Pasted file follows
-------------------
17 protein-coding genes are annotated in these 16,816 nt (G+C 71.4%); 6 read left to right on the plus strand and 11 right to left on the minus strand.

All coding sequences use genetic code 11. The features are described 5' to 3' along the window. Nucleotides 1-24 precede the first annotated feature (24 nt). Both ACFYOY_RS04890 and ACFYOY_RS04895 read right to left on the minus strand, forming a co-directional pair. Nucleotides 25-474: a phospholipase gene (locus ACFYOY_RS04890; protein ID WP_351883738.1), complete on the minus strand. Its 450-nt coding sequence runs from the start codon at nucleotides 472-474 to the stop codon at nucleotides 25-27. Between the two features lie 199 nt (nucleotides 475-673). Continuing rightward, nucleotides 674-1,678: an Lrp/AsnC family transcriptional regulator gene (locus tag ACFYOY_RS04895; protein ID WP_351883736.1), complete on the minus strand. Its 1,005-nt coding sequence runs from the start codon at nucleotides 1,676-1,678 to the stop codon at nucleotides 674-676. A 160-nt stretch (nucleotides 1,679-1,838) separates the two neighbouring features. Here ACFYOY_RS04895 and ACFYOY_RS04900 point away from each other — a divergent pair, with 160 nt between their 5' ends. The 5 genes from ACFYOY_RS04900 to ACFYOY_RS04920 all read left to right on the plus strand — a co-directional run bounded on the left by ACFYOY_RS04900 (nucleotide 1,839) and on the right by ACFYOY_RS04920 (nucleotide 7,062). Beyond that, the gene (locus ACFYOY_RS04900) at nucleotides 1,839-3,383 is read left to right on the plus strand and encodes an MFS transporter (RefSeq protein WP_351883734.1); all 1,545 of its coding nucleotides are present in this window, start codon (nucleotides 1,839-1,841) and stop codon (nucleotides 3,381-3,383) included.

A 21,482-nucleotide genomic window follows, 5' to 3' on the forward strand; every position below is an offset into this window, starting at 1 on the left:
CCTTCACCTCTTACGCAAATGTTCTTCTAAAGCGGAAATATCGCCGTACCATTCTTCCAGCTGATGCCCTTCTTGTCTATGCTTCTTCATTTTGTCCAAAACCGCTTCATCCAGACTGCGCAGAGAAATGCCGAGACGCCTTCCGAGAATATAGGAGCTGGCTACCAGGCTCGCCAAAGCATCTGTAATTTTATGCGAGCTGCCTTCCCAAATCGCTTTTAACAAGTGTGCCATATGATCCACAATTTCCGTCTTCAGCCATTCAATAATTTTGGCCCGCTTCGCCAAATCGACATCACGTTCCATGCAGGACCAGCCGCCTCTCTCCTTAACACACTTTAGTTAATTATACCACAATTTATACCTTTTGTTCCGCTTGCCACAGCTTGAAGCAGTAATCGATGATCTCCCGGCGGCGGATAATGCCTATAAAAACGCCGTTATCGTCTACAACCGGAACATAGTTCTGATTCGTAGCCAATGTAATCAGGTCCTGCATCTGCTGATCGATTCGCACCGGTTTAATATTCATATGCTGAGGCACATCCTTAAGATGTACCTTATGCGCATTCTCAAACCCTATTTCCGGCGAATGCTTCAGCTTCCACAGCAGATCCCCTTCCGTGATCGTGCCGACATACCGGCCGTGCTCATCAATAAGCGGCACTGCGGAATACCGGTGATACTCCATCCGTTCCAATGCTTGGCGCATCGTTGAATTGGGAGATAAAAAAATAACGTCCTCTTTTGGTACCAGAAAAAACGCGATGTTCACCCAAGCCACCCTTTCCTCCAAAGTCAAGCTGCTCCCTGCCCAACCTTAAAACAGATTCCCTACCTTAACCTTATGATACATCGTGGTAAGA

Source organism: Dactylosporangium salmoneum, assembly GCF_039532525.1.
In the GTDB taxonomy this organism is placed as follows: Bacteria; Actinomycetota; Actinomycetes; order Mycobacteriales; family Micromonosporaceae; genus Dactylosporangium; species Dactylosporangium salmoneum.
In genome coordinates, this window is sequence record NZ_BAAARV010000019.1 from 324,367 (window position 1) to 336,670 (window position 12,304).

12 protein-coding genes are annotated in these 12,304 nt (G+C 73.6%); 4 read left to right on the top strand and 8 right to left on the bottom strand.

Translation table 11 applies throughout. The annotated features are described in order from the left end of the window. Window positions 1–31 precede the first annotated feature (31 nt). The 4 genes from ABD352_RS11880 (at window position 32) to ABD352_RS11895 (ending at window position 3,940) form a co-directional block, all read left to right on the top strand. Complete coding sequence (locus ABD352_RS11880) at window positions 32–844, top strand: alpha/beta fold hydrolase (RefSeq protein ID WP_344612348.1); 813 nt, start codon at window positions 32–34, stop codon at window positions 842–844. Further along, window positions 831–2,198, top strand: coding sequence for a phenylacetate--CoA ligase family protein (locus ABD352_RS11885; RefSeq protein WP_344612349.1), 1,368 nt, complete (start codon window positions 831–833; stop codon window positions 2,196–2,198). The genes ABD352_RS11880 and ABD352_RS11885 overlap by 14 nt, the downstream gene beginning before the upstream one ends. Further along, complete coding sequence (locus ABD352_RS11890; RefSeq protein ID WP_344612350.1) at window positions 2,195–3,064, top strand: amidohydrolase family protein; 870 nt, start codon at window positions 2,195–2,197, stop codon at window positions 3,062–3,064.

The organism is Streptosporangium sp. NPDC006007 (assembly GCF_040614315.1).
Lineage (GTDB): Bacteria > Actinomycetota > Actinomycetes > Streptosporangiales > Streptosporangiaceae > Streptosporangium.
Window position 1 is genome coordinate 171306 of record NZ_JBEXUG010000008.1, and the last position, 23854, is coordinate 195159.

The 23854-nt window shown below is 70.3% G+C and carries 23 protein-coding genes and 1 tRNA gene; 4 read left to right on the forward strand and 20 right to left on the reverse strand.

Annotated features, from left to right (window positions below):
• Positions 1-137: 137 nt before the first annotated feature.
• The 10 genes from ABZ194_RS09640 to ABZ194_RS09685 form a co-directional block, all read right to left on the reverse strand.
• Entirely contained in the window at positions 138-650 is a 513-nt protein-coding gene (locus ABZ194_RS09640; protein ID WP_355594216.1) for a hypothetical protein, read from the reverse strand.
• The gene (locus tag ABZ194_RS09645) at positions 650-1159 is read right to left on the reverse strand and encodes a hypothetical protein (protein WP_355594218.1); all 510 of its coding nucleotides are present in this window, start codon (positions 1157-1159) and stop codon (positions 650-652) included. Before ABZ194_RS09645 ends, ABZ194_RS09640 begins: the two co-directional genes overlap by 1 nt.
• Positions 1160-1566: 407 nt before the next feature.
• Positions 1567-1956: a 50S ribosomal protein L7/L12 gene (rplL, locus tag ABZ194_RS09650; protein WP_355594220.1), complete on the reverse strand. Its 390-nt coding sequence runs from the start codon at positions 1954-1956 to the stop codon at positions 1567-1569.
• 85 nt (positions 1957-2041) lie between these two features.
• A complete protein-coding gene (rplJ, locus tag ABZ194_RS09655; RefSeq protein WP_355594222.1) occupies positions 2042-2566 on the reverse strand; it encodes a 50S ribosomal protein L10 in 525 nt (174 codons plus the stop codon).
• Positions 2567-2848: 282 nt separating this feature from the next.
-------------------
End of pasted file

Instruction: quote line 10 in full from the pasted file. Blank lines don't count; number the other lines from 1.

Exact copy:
The organism is Streptosporangium sp. NPDC006007 (assembly GCF_040614315.1).